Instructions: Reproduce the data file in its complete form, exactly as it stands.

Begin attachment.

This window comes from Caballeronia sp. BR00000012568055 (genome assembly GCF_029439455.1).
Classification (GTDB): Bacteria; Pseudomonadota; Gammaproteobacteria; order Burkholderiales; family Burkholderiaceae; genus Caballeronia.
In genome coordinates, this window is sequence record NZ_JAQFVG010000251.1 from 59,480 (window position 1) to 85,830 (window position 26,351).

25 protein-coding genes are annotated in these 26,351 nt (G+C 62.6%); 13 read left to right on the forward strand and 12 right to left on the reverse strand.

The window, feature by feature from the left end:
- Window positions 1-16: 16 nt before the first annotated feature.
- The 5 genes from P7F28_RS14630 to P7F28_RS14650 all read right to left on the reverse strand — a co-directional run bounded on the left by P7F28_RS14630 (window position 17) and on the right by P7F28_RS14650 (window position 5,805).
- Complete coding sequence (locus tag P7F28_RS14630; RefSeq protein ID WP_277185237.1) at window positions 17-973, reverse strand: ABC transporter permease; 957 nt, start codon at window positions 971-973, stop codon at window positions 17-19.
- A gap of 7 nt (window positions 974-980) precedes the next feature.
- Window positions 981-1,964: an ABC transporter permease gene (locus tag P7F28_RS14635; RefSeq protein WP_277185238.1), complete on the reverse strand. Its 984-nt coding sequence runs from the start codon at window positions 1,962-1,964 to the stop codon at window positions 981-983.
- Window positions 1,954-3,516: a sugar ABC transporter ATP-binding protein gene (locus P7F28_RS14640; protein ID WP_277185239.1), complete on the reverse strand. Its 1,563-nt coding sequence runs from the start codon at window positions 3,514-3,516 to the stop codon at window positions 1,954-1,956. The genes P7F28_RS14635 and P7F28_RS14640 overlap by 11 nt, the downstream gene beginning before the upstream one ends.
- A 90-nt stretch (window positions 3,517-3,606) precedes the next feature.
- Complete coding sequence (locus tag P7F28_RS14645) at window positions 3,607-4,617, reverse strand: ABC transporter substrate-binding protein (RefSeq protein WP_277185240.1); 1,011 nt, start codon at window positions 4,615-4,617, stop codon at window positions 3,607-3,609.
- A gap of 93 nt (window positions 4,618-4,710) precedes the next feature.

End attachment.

This window comes from Caballeronia sp. BR00000012568055 (genome assembly GCF_029439455.1).
Classification (GTDB): Bacteria; Pseudomonadota; Gammaproteobacteria; order Burkholderiales; family Burkholderiaceae; genus Caballeronia.
In genome coordinates, this window is sequence record NZ_JAQFVG010000251.1 from 59,480 (window position 1) to 85,830 (window position 26,351).

25 protein-coding genes are annotated in these 26,351 nt (G+C 62.6%); 13 read left to right on the forward strand and 12 right to left on the reverse strand.

The window, feature by feature from the left end:
- Window positions 1-16: 16 nt before the first annotated feature.
- The 5 genes from P7F28_RS14630 to P7F28_RS14650 all read right to left on the reverse strand — a co-directional run bounded on the left by P7F28_RS14630 (window position 17) and on the right by P7F28_RS14650 (window position 5,805).
- Complete coding sequence (locus tag P7F28_RS14630; RefSeq protein ID WP_277185237.1) at window positions 17-973, reverse strand: ABC transporter permease; 957 nt, start codon at window positions 971-973, stop codon at window positions 17-19.
- A gap of 7 nt (window positions 974-980) precedes the next feature.
- Window positions 981-1,964: an ABC transporter permease gene (locus tag P7F28_RS14635; RefSeq protein WP_277185238.1), complete on the reverse strand. Its 984-nt coding sequence runs from the start codon at window positions 1,962-1,964 to the stop codon at window positions 981-983.
- Window positions 1,954-3,516: a sugar ABC transporter ATP-binding protein gene (locus P7F28_RS14640; protein ID WP_277185239.1), complete on the reverse strand. Its 1,563-nt coding sequence runs from the start codon at window positions 3,514-3,516 to the stop codon at window positions 1,954-1,956. The genes P7F28_RS14635 and P7F28_RS14640 overlap by 11 nt, the downstream gene beginning before the upstream one ends.
- A 90-nt stretch (window positions 3,517-3,606) precedes the next feature.
- Complete coding sequence (locus tag P7F28_RS14645) at window positions 3,607-4,617, reverse strand: ABC transporter substrate-binding protein (RefSeq protein WP_277185240.1); 1,011 nt, start codon at window positions 4,615-4,617, stop codon at window positions 3,607-3,609.
- A gap of 93 nt (window positions 4,618-4,710) precedes the next feature.